What’s happening

What’s Cooking? Melbourne University survey

Alumni survey

Researchers at the University of Melbourne are looking for people aged 18–23 to take part in a new study about what young people are cooking and eating.

The What’s Cooking? study is a follow-up to the evaluation of the Stephanie Alexander Kitchen Garden Program that  found children who were part of the Kitchen Garden Program had better cooking and gardening knowledge, skills, and confidence, and an increased willingness to try new foods.

The new evaluation aims to find out if these changes are retained when participants become independent young adults.

All adults aged between 18 and 23 years who attended primary school in Victoria are eligible to participate in the study.

 

Take the Survey

Newsletter 52 – The Holiday Edition

Egypt

And now for the holiday edition. If you do not want to hear about my adventures in Jordan and Egypt, do not read on!

Many of our closest friends privately wondered whether my two friends and I would cope, but we did – through rough and bumpy tracks, over Roman paved roads, up and down staircases, down sloping boardwalks inside 3000+ year-old tombs. Mostly in plus 25 degree heat, including two days of over 35 degree heat and one of 42 degrees (I sat that one out!).

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Six fish recipes for Good Friday

Stephanie Alexander Fish Recipes

If your family prefers to eat fish on Good Friday, here are six recipe  ideas for delicious seafood meals. The best advice of all is to locate an excellent fish retailer who can recommend the freshest fish on the day and prepare it for you. Always be prepared to try something new. Happy Easter!

Source:
The Cook’s Companion App and book.

Newsletter 51 – Holiday planning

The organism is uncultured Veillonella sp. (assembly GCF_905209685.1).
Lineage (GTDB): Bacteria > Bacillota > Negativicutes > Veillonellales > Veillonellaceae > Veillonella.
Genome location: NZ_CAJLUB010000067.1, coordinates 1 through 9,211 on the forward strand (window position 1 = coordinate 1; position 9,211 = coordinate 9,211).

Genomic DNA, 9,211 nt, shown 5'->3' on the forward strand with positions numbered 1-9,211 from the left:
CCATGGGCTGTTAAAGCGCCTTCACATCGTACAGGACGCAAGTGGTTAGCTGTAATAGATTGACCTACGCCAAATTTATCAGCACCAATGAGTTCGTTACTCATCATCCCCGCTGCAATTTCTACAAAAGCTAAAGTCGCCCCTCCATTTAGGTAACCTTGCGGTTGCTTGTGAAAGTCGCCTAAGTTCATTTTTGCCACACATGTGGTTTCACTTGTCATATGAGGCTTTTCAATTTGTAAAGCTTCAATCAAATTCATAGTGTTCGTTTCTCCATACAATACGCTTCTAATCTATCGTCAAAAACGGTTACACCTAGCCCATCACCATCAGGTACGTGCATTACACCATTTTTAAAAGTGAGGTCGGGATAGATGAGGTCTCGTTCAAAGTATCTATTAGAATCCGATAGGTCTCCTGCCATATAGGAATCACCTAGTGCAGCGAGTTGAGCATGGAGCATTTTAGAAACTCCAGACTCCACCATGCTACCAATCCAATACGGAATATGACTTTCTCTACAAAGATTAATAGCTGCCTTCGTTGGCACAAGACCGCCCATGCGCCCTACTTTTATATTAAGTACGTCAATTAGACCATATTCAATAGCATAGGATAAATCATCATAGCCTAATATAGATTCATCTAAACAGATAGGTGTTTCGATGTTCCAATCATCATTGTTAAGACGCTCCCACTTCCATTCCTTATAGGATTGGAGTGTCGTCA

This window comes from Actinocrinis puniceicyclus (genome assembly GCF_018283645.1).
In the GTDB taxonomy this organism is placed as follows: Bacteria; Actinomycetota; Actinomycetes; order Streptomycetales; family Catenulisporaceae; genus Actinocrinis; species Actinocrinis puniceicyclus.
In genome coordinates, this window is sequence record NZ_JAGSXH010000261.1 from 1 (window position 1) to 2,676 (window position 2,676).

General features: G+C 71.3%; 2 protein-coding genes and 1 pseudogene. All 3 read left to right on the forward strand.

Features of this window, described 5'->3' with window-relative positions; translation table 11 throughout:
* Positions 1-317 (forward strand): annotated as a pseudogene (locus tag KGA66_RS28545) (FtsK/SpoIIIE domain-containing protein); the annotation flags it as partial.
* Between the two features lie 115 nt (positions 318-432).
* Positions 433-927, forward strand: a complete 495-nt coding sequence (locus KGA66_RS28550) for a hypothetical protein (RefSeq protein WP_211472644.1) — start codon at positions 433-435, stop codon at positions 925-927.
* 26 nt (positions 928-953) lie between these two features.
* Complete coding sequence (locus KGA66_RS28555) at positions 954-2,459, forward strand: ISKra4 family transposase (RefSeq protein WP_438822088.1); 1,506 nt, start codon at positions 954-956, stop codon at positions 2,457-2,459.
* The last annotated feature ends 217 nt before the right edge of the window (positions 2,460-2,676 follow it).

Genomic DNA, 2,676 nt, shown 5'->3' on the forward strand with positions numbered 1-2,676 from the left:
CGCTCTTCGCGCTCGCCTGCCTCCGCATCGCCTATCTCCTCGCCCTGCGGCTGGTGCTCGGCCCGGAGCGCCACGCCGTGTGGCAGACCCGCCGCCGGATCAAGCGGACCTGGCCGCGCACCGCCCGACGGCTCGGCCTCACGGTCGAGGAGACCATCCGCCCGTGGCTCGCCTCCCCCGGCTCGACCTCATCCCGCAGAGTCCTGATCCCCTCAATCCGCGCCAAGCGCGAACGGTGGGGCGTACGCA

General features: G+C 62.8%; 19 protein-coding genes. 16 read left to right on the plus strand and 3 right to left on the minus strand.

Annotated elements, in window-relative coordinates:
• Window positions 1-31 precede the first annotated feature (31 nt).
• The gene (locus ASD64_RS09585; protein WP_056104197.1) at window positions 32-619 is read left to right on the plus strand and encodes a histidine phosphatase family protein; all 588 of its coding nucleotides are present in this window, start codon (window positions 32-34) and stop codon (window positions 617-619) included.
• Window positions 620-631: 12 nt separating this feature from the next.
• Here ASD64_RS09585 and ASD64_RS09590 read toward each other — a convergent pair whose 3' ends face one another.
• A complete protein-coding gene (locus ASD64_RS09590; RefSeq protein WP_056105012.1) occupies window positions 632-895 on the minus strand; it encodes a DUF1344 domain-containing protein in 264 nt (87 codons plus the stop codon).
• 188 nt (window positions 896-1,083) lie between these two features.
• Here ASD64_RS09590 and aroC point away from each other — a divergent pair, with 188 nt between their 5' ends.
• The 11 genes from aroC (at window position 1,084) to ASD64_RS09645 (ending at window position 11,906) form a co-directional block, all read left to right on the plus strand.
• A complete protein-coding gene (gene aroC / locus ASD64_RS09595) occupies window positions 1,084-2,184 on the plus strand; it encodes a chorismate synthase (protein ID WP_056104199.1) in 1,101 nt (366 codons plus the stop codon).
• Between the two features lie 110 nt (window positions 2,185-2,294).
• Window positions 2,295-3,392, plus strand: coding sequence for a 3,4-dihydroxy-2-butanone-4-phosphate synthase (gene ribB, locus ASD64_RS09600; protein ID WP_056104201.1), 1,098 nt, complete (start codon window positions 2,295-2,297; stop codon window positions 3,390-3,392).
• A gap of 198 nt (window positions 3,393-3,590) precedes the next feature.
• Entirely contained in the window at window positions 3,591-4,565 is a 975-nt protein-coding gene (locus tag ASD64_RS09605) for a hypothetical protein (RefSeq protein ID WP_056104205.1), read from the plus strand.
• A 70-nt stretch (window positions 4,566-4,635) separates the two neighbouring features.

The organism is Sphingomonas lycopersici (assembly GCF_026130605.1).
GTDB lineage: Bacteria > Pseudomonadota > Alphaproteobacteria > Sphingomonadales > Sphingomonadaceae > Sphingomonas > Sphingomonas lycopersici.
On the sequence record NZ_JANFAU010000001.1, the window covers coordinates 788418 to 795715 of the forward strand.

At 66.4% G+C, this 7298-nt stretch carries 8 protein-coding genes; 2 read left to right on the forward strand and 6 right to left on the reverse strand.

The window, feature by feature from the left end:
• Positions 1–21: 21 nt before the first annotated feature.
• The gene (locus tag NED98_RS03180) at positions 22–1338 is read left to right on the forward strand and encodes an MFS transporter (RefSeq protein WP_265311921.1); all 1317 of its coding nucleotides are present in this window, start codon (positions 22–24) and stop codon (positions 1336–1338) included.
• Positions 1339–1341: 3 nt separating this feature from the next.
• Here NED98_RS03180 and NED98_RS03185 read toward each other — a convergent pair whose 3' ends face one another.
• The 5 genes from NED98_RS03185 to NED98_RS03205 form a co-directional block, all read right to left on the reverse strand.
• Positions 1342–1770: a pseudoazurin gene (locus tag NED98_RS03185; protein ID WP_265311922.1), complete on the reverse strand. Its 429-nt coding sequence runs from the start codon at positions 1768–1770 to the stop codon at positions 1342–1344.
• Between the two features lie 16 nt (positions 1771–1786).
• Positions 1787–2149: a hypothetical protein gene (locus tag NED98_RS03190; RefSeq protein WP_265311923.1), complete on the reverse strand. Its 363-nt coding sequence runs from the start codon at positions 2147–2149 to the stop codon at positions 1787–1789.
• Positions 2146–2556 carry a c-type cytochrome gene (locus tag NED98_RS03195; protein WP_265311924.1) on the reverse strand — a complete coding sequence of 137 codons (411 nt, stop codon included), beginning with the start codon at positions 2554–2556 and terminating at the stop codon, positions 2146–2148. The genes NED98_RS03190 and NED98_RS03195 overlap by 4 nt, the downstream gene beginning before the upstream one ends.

petra

Just two weeks now before I head off for a touring holiday in Jordan and Egypt, accompanied by my two best friends – I was going to say my two oldest friends, and whilst that might actually be correct, it doesn’t sound right.

I have an expanding walking pole for the rough terrain we are promised, a pair of hideous and very cheap plastic sandals for the Dead Sea (apparently it has a rocky bottom), a super-light day pack, and a cashmere shawl for cold desert nights when we camp in a tent, and a light scarf to throw over my head whenever it is needed. We are all a bit apprehensive about all those narrow steps down inside the tombs. I have been practising and have managed over 130 steps most days. I think it is the dark rather than the number that will prove the challenge. We have said to each other we will do what we can!

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What to do with too many tomatoes

What to do with too many tomatoes

The best use of too many tomatoes is to make some sort of sauce or passata for use in winter.  Simplest is to skin them, squeeze out most of seeds and roughly chop. Cook in a stockpot with some salt and when they have become a lovely mush, allow to cool, transfer to sealable freezer containers and freeze. I tip these frozen tomato iceblocks directly into casserole pots or soup pots, or else simmer and reduce in a frying pan with various additions such as a bit of red wine or sherry vinegar or capers, to make speedy pasta sauces. It is more fiddly to store the tomatoes in sealed jars as the sterilizing and sealing of the jars must be done properly.

Once you have made lots of sauce, here are a few other ideas for your abundant tomato crop!

Source:
The Cook’s Companion App and book.